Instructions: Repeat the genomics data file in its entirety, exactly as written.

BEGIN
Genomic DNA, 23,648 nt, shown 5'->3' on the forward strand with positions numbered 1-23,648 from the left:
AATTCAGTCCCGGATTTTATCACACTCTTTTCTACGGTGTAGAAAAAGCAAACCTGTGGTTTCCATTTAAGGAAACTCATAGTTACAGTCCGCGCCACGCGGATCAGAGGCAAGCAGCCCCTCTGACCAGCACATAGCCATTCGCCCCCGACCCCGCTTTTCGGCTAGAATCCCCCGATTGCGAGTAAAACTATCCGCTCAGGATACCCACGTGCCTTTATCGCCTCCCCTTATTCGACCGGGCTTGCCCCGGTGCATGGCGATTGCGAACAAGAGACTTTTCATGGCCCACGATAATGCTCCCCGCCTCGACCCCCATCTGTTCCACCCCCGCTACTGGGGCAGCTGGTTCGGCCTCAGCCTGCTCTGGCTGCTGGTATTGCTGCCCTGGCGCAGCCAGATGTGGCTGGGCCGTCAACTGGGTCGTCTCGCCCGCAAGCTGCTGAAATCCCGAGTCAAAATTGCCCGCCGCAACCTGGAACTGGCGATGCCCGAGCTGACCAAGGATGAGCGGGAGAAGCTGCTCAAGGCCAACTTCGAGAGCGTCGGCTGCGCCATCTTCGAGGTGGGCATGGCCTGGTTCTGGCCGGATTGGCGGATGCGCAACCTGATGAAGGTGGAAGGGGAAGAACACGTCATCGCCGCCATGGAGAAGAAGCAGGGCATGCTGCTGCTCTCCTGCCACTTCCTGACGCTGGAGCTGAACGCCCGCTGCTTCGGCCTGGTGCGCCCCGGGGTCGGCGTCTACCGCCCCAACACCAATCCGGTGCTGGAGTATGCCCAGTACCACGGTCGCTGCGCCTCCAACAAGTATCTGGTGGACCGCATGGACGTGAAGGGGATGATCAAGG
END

Genomic DNA, 23,648 nt, shown 5'->3' on the forward strand with positions numbered 1-23,648 from the left:
AATTCAGTCCCGGATTTTATCACACTCTTTTCTACGGTGTAGAAAAAGCAAACCTGTGGTTTCCATTTAAGGAAACTCATAGTTACAGTCCGCGCCACGCGGATCAGAGGCAAGCAGCCCCTCTGACCAGCACATAGCCATTCGCCCCCGACCCCGCTTTTCGGCTAGAATCCCCCGATTGCGAGTAAAACTATCCGCTCAGGATACCCACGTGCCTTTATCGCCTCCCCTTATTCGACCGGGCTTGCCCCGGTGCATGGCGATTGCGAACAAGAGACTTTTCATGGCCCACGATAATGCTCCCCGCCTCGACCCCCATCTGTTCCACCCCCGCTACTGGGGCAGCTGGTTCGGCCTCAGCCTGCTCTGGCTGCTGGTATTGCTGCCCTGGCGCAGCCAGATGTGGCTGGGCCGTCAACTGGGTCGTCTCGCCCGCAAGCTGCTGAAATCCCGAGTCAAAATTGCCCGCCGCAACCTGGAACTGGCGATGCCCGAGCTGACCAAGGATGAGCGGGAGAAGCTGCTCAAGGCCAACTTCGAGAGCGTCGGCTGCGCCATCTTCGAGGTGGGCATGGCCTGGTTCTGGCCGGATTGGCGGATGCGCAACCTGATGAAGGTGGAAGGGGAAGAACACGTCATCGCCGCCATGGAGAAGAAGCAGGGCATGCTGCTGCTCTCCTGCCACTTCCTGACGCTGGAGCTGAACGCCCGCTGCTTCGGCCTGGTGCGCCCCGGGGTCGGCGTCTACCGCCCCAACACCAATCCGGTGCTGGAGTATGCCCAGTACCACGGTCGCTGCGCCTCCAACAAGTATCTGGTGGACCGCATGGACGTGAAGGGGATGATCAAGG